New in Theaters: The Non-Musical ‘Jersey Boys’

The 'Jersey Boys' sing, sing, sing (Warner Bros.)

The ‘Jersey Boys’ sing, sing, sing (Warner Bros.)

jerseyboys-poster1If the touring production hasn’t played at a downtown theater near you yet, it soon will. The story of Frankie Valli and the Four Seasons, Jersey Boys was already one of the most successful of the jukebox musicals that have plagued enriched Broadway over the past few years; and that was before Clint Eastwood (having a week or two off, apparently) decided to make it into a movie. One point for his unaccountably dull and strangely non-musical version: It has Christopher Walken.

Jersey Boys opened wide on Friday. My review is at PopMatters:

When Rob Marshall filmed Chicago, he didn’t try to jam Bob Fosse’s meta-narrative into a standard dramatic structure. Marshall understood that film viewers can accept, just as theatergoers do, that the characters will occasionally start belting out a song with full-band accompaniment against an instantaneously-appearing backdrop; reality be damned. Certainly he tarted up the whole thing with quick edits and spotlight razzle-dazzle, but it stayed true to the original show’s spirit. This is not the case in Jersey Boys

Here’s the trailer:

New in DVD: ‘Seven Psychopaths’

7psychopaths-dvd1The latest Martin McDonagh movie, Seven Psychopaths, comes out today on DVD and Blu-ray. It starts promisingly, with a cast ranging from a murderous Woody Harrelson to a bunny-stroking Tom Waits, not to mention plenty of McDonagh’s patented acerbic sarcasm. Unfortunately, it’s no In Bruges.

You can read my review at PopMatters:

At one of the quieter moments in Seven Psychopaths, Hans (Christopher Walken) tells his friend Marty (Colin Farrell) that the female characters in his screenplays are horrendous. Each gets only a few minutes of terrible dialogue before ending up dead. “It’s a tough world for women,” Marty stammers.

This is a multifaceted joke for Seven Psychopaths’ screenwriter and director, Martin McDonagh, who indeed makes sure that none of his female characters speaks an intelligent line or escapes suffering grievous bodily harm. One could argue that purposeful clichés are only worth citing if they help to unpack some of the prejudices or lazy thinking that gave rise to those clichés. Otherwise, it’s just the same old garbage with a smirk…

You can watch the trailer here:

New on DVD: ‘Heaven’s Gate’

heavensgate-dvdIn the history of legendary cinematic disasters, there are flops and then there is Heaven’s Gate:

In his interview on the Criterion Collection release of the 1980 Michael Cimino film Heaven’s Gate, a craggy-looking Kris Kristofferson makes a strong appeal for the roundly maligned Western as being a potent work of political cinema. Kristofferson sticks up for Cimino’s indictment of Manifest Destiny and robber baron greed at the end of the 19th century. Of course, he did star in the thing. But still, this is the iconoclast’s take, and an unpopular coming after more than two decades of popular film history telling us that not only was Heaven’s Gate one of the greatest disasters in film history (it took in less than ten percent of the $40 million budget at the box office) but that it single-handedly ended the free-wheeling era of American filmmaking…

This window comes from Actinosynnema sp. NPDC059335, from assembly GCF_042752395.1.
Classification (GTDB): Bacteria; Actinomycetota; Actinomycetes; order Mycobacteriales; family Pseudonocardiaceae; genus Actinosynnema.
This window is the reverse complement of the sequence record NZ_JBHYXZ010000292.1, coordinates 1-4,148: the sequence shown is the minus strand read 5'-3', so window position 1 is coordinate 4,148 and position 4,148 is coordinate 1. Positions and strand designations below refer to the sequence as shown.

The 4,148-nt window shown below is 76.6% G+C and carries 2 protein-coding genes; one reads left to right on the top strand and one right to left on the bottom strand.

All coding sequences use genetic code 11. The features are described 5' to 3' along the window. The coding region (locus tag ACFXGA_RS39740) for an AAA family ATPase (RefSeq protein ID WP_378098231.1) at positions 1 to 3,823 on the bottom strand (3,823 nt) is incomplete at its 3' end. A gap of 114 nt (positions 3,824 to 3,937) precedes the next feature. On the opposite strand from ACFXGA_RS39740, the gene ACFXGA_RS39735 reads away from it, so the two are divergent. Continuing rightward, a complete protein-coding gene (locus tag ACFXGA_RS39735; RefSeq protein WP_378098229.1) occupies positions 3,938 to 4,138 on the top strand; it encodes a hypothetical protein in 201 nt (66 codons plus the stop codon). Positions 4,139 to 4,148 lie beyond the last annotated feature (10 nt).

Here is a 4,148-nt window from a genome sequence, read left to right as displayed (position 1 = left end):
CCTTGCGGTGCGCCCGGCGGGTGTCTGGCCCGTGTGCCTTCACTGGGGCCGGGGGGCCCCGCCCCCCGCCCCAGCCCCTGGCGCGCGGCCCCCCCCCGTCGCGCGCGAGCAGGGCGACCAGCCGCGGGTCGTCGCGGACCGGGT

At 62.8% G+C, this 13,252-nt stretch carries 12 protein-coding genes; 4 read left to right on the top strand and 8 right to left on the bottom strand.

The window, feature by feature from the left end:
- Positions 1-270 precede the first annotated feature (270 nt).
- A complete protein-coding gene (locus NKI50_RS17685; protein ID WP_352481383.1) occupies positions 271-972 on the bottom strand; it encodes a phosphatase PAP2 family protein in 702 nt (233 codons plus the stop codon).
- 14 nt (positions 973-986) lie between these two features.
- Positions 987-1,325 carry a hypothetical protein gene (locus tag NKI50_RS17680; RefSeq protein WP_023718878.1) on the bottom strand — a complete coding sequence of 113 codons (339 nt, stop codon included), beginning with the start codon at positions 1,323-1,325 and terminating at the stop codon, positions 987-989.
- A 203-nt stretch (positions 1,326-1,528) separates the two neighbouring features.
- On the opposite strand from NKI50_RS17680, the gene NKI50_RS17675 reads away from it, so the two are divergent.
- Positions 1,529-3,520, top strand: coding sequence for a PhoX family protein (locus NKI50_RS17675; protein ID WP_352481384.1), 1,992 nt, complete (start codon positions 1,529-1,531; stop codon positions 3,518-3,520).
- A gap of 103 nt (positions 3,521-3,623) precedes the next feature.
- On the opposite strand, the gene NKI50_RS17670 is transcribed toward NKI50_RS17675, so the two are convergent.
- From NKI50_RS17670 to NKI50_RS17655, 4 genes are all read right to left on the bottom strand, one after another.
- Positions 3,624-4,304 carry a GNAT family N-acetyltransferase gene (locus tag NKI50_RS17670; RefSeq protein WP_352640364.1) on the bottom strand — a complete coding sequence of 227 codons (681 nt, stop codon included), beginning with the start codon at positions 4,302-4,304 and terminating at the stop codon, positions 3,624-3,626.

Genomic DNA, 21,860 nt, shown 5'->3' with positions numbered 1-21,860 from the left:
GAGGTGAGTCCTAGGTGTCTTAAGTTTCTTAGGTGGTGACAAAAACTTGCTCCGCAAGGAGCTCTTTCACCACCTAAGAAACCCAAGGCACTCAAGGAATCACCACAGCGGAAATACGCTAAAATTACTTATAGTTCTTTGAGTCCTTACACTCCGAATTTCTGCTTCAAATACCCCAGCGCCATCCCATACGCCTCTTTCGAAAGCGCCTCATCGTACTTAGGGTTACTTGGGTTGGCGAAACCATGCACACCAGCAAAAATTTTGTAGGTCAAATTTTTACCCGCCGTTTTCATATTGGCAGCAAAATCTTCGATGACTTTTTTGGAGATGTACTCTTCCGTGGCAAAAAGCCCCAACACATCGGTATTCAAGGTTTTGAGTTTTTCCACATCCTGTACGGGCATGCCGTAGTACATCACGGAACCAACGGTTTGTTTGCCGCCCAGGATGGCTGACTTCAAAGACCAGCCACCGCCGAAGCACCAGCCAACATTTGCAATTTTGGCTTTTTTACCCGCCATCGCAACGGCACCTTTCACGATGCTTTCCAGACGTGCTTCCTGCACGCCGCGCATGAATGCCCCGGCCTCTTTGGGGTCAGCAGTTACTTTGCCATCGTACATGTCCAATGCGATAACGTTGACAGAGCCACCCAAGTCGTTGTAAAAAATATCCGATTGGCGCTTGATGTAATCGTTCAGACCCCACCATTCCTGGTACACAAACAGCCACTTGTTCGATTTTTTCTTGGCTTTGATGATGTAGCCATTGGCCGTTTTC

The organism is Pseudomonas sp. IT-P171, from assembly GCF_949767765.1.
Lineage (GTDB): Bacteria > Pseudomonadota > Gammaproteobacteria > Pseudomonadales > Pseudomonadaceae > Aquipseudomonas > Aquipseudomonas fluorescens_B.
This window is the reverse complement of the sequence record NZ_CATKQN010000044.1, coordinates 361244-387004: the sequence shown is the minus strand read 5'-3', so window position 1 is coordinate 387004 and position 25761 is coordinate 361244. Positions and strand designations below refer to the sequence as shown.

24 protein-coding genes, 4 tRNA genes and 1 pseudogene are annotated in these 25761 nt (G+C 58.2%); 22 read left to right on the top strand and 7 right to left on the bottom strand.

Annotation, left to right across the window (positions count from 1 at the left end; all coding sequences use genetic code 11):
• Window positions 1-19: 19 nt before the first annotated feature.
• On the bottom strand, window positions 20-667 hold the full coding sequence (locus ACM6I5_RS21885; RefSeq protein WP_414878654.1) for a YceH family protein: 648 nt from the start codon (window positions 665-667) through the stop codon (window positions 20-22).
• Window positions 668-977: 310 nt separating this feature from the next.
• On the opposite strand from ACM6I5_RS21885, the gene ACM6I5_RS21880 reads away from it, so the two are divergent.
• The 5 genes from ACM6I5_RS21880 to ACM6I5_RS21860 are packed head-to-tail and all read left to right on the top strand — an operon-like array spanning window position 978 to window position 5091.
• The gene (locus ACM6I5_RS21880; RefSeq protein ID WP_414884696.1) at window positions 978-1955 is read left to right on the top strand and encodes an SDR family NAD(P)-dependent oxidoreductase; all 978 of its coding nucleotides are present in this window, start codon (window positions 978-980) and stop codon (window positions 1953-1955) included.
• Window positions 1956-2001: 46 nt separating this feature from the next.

The Criterion Collection now offers Heaven’s Gate on DVD and Blu-ray, with plenty of the usual extras. My full review of the DVD edition is at PopMatters.

You can see the trailer for the original film release here:

 

New in Theaters: ‘A Late Quartet’

Sneaking into theaters in a surprisingly clandestine manner—for a film starring the likes of Catherine Keener, Christopher Walken, and Philip Seymour Hoffman—is the quiet melodrama A Late Quartet:

[The film] looks like one of those November films that speak to audiences interested in the finer things. Set on the Upper West Side in the deep chill of winter, it offers a seeming checklist of somber elements, from a teacher reading T.S. Eliot to his students to the onset of a dread disease. It even includes an initially odd bit of unexpected casting in Christopher Walken as a quiet paterfamilias. But the checklist turns into an outline for the film that could have been, an echo of class, taste, and meaningful art instead of the real thing…

A Late Quartet opened Friday in limited release, and features some superb acting, if not much in the way of a thoughtful script. My full review is at PopMatters.

You can watch the trailer here:

New in Theaters: ‘Seven Psychopaths’

The new Martin McDonagh movie, Seven Psychopaths, opened yesterday, with a cast ranging from a murderous Woody Harrelson to a bunny-stroking Tom Waits. You can read my review at PopMatters:

At one of the quieter moments in Seven Psychopaths, Hans (Christopher Walken) tells his friend Marty (Colin Farrell) that the female characters in his screenplays are horrendous. Each gets only a few minutes of terrible dialogue before ending up dead. “It’s a tough world for women,” Marty stammers.

This is a multifaceted joke for Seven Psychopaths’ screenwriter and director, Martin McDonagh, who indeed makes sure that none of his female characters speaks an intelligent line or escapes suffering grievous bodily harm. One could argue that purposeful clichés are only worth citing if they help to unpack some of the prejudices or lazy thinking that gave rise to those clichés. Otherwise, it’s just the same old garbage with a smirk…

Seven Psychopaths is playing everywhere. For all its problems, it’s ultimately worth checking out—unless you haven’t seen McDonagh’s In Bruges, in which case, watch that immediately.

You can watch the trailer here: